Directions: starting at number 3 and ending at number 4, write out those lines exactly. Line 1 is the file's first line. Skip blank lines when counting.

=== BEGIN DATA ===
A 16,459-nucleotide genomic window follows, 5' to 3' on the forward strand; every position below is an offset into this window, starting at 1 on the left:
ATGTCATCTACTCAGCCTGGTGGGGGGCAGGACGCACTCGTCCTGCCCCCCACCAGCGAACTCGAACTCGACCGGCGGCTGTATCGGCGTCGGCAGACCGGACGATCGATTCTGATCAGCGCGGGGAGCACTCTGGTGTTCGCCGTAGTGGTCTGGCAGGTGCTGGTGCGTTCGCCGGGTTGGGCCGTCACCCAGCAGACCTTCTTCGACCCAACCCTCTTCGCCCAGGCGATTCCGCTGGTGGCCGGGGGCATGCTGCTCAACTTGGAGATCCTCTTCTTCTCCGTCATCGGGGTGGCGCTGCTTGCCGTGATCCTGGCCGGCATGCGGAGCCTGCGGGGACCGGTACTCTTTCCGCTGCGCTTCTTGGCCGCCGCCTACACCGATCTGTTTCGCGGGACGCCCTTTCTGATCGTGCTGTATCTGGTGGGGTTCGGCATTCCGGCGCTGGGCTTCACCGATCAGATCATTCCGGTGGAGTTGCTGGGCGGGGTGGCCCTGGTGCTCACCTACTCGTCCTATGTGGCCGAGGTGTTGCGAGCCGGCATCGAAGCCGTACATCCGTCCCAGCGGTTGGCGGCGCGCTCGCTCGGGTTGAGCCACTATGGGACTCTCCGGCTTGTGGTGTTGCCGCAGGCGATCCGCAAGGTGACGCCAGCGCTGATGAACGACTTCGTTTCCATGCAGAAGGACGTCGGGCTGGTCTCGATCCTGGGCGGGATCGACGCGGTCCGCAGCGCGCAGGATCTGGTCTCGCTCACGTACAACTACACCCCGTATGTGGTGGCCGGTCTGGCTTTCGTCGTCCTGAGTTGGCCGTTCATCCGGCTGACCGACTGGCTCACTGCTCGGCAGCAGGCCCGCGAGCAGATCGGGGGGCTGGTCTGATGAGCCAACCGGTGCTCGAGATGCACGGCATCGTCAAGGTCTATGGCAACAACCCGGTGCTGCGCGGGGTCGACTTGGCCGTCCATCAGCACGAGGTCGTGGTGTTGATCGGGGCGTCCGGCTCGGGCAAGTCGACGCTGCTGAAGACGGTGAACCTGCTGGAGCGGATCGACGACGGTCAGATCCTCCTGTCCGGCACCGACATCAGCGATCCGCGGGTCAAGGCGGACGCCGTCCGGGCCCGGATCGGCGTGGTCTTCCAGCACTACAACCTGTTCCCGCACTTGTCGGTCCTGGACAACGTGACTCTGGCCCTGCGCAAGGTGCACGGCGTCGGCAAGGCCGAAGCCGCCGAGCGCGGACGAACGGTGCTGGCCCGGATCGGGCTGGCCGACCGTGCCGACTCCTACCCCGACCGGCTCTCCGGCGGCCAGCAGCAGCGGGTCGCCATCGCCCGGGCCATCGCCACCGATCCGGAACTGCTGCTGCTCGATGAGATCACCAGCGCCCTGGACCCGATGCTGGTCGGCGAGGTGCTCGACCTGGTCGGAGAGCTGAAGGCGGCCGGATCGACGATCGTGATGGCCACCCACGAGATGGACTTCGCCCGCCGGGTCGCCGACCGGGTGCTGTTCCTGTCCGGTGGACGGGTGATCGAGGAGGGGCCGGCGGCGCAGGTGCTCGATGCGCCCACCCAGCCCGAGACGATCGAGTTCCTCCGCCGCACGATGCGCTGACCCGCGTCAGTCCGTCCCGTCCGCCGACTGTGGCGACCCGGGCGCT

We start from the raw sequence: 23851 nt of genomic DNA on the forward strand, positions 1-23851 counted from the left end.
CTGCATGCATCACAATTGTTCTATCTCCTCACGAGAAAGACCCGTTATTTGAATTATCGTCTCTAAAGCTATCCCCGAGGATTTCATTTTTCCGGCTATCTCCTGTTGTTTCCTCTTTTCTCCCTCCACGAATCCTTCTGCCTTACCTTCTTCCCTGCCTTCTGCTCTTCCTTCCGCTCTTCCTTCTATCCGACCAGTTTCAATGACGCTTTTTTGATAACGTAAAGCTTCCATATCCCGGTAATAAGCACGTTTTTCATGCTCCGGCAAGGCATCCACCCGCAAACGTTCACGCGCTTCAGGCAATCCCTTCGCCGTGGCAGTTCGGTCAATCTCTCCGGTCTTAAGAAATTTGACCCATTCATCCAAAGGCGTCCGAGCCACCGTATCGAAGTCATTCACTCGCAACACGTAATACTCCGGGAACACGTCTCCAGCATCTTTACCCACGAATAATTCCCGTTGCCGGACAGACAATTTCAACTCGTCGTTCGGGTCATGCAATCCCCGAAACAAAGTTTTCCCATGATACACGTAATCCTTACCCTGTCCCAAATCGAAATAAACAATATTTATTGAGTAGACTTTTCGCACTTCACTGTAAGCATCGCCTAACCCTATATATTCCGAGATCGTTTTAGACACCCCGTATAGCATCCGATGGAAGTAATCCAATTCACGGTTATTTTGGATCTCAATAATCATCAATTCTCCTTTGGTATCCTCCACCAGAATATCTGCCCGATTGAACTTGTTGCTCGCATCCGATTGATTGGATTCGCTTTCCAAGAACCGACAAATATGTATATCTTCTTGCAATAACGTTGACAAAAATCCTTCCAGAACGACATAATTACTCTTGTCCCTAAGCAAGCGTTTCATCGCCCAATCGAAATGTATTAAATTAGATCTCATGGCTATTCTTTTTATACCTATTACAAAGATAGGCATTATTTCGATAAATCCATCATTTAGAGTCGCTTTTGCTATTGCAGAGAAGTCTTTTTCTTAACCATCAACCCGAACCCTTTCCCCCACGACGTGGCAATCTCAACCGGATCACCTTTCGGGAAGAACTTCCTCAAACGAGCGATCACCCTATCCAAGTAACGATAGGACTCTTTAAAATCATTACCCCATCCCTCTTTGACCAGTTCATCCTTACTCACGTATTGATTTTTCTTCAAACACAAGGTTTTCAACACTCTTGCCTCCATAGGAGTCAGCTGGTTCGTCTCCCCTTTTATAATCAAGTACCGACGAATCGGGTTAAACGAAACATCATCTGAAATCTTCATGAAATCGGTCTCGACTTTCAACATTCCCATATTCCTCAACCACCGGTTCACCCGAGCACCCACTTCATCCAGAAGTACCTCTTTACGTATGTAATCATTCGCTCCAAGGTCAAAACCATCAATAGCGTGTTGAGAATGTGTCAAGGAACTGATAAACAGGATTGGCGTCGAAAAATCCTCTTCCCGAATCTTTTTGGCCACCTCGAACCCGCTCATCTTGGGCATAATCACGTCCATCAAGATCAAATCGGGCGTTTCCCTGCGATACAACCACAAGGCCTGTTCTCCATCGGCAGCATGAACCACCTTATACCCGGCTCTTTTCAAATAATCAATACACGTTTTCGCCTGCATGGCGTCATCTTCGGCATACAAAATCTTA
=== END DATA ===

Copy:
We start from the raw sequence: 23851 nt of genomic DNA on the forward strand, positions 1-23851 counted from the left end.
CTGCATGCATCACAATTGTTCTATCTCCTCACGAGAAAGACCCGTTATTTGAATTATCGTCTCTAAAGCTATCCCCGAGGATTTCATTTTTCCGGCTATCTCCTGTTGTTTCCTCTTTTCTCCCTCCACGAATCCTTCTGCCTTACCTTCTTCCCTGCCTTCTGCTCTTCCTTCCGCTCTTCCTTCTATCCGACCAGTTTCAATGACGCTTTTTTGATAACGTAAAGCTTCCATATCCCGGTAATAAGCACGTTTTTCATGCTCCGGCAAGGCATCCACCCGCAAACGTTCACGCGCTTCAGGCAATCCCTTCGCCGTGGCAGTTCGGTCAATCTCTCCGGTCTTAAGAAATTTGACCCATTCATCCAAAGGCGTCCGAGCCACCGTATCGAAGTCATTCACTCGCAACACGTAATACTCCGGGAACACGTCTCCAGCATCTTTACCCACGAATAATTCCCGTTGCCGGACAGACAATTTCAACTCGTCGTTCGGGTCATGCAATCCCCGAAACAAAGTTTTCCCATGATACACGTAATCCTTACCCTGTCCCAAATCGAAATAAACAATATTTATTGAGTAGACTTTTCGCACTTCACTGTAAGCATCGCCTAACCCTATATATTCCGAGATCGTTTTAGACACCCCGTATAGCATCCGATGGAAGTAATCCAATTCACGGTTATTTTGGATCTCAATAATCATCAATTCTCCTTTGGTATCCTCCACCAGAATATCTGCCCGATTGAACTTGTTGCTCGCATCCGATTGATTGGATTCGCTTTCCAAGAACCGACAAATATGTATATCTTCTTGCAATAACGTTGACAAAAATCCTTCCAGAACGACATAATTACTCTTGTCCCTAAGCAAGCGTTTCATCGCCCAATCGAAATGTATTAAATTAGATCTCATGGCTATTCTTTTTATACCTATTACAAAGATAGGCATTATTTCGATAAATCCATCATTTAGAGTCGCTTTTGCTATTGCAGAGAAGTCTTTTTCTTAACCATCAACCCGAACCCTTTCCCCCACGACGTGGCAATCTCAACCGGATCACCTTTCGGGAAGAACTTCCTCAAACGAGCGATCACCCTATCCAAGTAACGATAGGACTCTTTAAAATCATTACCCCATCCCTCTTTGACCAGTTCATCCTTACTCACGTATTGATTTTTCTTCAAACACAAGGTTTTCAACACTCTTGCCTCCATAGGAGTCAGCTGGTTCGTCTCCCCTTTTATAATCAAGTACCGACGAATCGGGTTAAACGAAACATCATCTGAAATCTTCATGAAATCGGTCTCGACTTTCAACATTCCCATATTCCTCAACCACCGGTTCACCCGAGCACCCACTTCATCCAGAAGTACCTCTTTACGTATGTAATCATTCGCTCCAAGGTCAAAACCATCAATAGCGTGTTGAGAATGTGTCAAGGAACTGATAAACAGGATTGGCGTCGAAAAATCCTCTTCCCGAATCTTTTTGGCCACCTCGAACCCGCTCATCTTGGGCATAATCACGTCCATCAAGATCAAATCGGGCGTTTCCCTGCGATACAACCACAAGGCCTGTTCTCCATCGGCAGCATGAACCACCTTATACCCGGCTCTTTTCAAATAATCAATACACGTTTTCGCCTGCATGGCGTCATCTTCGGCATACAAAATCTTA